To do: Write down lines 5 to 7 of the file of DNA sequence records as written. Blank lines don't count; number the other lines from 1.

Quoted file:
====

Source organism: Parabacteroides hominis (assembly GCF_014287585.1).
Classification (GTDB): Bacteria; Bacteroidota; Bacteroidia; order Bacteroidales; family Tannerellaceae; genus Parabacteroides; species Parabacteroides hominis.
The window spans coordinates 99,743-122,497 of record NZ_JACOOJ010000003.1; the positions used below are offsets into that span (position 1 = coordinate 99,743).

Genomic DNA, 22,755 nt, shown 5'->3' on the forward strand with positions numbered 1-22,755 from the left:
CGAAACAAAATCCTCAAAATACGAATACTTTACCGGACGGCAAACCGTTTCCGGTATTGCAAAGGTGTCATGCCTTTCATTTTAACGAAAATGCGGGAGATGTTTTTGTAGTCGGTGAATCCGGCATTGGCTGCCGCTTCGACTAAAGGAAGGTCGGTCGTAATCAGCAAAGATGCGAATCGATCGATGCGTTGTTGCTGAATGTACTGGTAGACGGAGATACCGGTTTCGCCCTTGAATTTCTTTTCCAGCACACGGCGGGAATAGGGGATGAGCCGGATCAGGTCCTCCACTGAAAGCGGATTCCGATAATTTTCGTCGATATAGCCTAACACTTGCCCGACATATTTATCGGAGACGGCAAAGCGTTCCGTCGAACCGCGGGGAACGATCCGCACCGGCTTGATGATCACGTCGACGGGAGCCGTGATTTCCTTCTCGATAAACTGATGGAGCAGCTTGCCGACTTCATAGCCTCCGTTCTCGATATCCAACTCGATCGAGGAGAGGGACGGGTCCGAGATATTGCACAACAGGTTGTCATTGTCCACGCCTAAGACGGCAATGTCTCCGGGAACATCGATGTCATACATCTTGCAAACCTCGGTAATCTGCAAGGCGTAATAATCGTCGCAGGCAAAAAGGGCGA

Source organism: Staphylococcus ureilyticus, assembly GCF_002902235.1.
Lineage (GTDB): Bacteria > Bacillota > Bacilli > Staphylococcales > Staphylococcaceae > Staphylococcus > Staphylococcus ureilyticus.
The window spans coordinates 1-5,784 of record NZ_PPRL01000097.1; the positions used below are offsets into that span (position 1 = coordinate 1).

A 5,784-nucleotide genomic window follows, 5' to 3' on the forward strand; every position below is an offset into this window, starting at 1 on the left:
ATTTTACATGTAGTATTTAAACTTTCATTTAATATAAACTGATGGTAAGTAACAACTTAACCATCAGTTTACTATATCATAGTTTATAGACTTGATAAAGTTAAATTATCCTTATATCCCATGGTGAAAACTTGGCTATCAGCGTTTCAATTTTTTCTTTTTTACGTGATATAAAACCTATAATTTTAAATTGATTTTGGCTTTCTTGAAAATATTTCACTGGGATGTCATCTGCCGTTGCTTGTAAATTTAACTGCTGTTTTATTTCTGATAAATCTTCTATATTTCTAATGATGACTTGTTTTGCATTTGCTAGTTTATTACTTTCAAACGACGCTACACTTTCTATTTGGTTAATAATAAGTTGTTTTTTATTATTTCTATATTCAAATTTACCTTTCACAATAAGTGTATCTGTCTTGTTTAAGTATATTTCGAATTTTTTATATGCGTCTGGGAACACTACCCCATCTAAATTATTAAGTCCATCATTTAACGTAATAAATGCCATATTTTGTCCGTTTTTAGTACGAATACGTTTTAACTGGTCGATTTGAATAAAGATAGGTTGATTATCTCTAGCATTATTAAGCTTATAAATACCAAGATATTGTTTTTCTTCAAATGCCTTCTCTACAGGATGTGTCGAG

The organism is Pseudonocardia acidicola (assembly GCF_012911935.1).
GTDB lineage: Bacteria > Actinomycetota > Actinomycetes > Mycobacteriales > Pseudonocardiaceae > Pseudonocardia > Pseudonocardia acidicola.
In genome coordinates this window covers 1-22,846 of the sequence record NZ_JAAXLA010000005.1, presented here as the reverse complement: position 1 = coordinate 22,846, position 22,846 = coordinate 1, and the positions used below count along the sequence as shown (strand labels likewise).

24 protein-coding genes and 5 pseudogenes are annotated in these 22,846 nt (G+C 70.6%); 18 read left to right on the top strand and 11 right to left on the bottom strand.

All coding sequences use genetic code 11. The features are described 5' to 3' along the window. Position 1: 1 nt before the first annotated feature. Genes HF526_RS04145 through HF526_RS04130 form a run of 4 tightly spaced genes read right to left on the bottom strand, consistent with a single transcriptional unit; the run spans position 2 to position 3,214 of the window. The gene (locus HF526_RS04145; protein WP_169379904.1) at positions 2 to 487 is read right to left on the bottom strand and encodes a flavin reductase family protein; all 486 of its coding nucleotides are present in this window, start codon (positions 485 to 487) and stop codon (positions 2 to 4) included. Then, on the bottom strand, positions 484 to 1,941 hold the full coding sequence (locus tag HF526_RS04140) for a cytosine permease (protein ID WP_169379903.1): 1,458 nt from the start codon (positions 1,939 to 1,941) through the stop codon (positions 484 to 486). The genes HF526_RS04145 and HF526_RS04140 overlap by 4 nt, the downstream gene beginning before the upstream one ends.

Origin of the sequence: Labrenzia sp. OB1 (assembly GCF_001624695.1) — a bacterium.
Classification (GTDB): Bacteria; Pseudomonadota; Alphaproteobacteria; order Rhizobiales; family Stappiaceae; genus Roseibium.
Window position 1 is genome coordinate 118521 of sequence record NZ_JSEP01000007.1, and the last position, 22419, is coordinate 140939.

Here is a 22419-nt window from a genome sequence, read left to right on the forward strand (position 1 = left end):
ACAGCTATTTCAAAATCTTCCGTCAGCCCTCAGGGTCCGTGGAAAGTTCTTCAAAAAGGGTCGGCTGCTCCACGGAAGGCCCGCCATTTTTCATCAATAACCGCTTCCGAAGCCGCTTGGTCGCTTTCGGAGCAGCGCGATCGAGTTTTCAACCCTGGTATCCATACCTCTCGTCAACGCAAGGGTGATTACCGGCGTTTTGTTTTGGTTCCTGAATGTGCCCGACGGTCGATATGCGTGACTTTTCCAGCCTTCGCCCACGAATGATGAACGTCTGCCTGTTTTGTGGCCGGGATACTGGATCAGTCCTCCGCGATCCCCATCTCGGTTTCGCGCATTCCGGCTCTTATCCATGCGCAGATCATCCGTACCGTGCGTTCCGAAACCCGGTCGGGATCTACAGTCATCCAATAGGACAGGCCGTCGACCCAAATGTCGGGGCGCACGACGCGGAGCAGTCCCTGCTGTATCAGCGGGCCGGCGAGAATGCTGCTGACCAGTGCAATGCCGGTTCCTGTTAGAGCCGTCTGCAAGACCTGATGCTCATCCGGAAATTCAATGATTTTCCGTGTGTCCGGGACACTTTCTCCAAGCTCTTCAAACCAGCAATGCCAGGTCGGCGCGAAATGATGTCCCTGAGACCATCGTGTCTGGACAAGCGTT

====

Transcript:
CGAAACAAAATCCTCAAAATACGAATACTTTACCGGACGGCAAACCGTTTCCGGTATTGCAAAGGTGTCATGCCTTTCATTTTAACGAAAATGCGGGAGATGTTTTTGTAGTCGGTGAATCCGGCATTGGCTGCCGCTTCGACTAAAGGAAGGTCGGTCGTAATCAGCAAAGATGCGAATCGATCGATGCGTTGTTGCTGAATGTACTGGTAGACGGAGATACCGGTTTCGCCCTTGAATTTCTTTTCCAGCACACGGCGGGAATAGGGGATGAGCCGGATCAGGTCCTCCACTGAAAGCGGATTCCGATAATTTTCGTCGATATAGCCTAACACTTGCCCGACATATTTATCGGAGACGGCAAAGCGTTCCGTCGAACCGCGGGGAACGATCCGCACCGGCTTGATGATCACGTCGACGGGAGCCGTGATTTCCTTCTCGATAAACTGATGGAGCAGCTTGCCGACTTCATAGCCTCCGTTCTCGATATCCAACTCGATCGAGGAGAGGGACGGGTCCGAGATATTGCACAACAGGTTGTCATTGTCCACGCCTAAGACGGCAATGTCTCCGGGAACATCGATGTCATACATCTTGCAAACCTCGGTAATCTGCAAGGCGTAATAATCGTCGCAGGCAAAAAGGGCGA

Source organism: Staphylococcus ureilyticus, assembly GCF_002902235.1.
Lineage (GTDB): Bacteria > Bacillota > Bacilli > Staphylococcales > Staphylococcaceae > Staphylococcus > Staphylococcus ureilyticus.